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If someone is charged up, the colour of their face might change, but they don't immediately pull off one of their arms, only to reattach it as a third leg. With some molecules, however, the situation is quite different - for example, in a gold cluster with seven atoms. In a charged state, the atoms arrange themselves differently than when they are uncharged. This was discovered by scientists at the Fritz Haber Institute of the Max Planck Society in Berlin, the Steacie Institute for Molecular Sciences in Canada and by scientists working with the FELIX free electron laser at the FOM Institute in Rijnhuizen in the Netherlands. The researchers ingeniously combined an infrared spectrometer and a mass spectrometer to show the structures of uncharged gold nano particles for the first time. These particles are currently being considered as catalysts that support certain chemical reactions. (Science, August 1, 2008)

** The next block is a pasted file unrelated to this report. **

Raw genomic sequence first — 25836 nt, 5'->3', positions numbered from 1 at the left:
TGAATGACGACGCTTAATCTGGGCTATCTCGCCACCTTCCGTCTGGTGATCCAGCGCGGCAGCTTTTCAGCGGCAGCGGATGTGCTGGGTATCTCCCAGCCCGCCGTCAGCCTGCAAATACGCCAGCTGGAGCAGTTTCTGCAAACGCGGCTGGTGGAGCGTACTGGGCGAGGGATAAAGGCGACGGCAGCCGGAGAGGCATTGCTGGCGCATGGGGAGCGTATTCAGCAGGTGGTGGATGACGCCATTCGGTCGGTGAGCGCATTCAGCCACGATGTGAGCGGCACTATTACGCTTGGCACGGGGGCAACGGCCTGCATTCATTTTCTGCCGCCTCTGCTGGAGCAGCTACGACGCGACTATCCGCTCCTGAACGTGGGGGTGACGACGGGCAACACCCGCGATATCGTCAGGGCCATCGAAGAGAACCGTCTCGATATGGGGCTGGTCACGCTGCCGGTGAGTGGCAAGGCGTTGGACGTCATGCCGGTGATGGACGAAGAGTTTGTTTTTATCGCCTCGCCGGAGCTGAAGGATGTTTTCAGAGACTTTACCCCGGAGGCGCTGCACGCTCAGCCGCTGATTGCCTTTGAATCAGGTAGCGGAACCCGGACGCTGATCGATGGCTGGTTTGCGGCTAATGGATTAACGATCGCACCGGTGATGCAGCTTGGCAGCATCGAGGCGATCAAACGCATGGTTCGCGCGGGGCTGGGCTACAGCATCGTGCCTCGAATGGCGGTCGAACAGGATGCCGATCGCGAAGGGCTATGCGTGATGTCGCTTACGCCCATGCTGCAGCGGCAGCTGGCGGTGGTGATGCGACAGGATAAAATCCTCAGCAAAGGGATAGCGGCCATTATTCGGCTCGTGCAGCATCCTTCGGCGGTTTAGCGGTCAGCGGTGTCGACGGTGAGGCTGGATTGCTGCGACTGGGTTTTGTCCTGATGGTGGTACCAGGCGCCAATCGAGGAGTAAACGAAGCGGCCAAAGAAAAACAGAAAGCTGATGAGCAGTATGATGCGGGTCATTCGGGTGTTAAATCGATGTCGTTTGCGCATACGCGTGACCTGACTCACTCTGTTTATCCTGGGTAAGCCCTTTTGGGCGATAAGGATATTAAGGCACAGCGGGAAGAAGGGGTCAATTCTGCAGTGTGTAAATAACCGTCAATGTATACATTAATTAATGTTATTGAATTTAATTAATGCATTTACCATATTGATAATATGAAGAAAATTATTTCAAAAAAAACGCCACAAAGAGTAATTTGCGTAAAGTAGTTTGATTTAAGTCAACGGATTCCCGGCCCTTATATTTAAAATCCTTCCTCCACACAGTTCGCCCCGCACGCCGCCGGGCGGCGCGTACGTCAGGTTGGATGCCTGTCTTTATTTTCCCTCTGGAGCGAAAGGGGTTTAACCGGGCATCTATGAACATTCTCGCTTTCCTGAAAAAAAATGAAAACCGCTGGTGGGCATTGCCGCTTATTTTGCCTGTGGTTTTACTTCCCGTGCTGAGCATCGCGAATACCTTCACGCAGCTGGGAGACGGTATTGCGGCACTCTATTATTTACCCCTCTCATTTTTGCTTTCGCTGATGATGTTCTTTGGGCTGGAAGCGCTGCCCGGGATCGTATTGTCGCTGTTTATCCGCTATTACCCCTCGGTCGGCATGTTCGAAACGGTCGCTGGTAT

Chemically inert and expensive - these characteristics have dampened chemists' enthusiasm for gold - at least since the era of alchemy came to an end. However in recent years interest in the element has been rekindled. "It is possible that nano particles of precious metals are suitable candidates for catalysts in important reactions in the chemical industry," says Andr Fielicke, who headed up the work carried out by the Berlin-based researchers. This is because these tiny gold particles are very selective about which reactions they assist in.
Whether the gold nano particles favour certain reactions depends very much on their structure. Scientists at the Fritz Haber Institute in Berlin have now developed a method to determine the structure of neutral gold clusters. Chemists have known for some time what some of these collections of up to a few dozen charged atoms look like. However pr
|Contact: Dr. Andr Fielicke|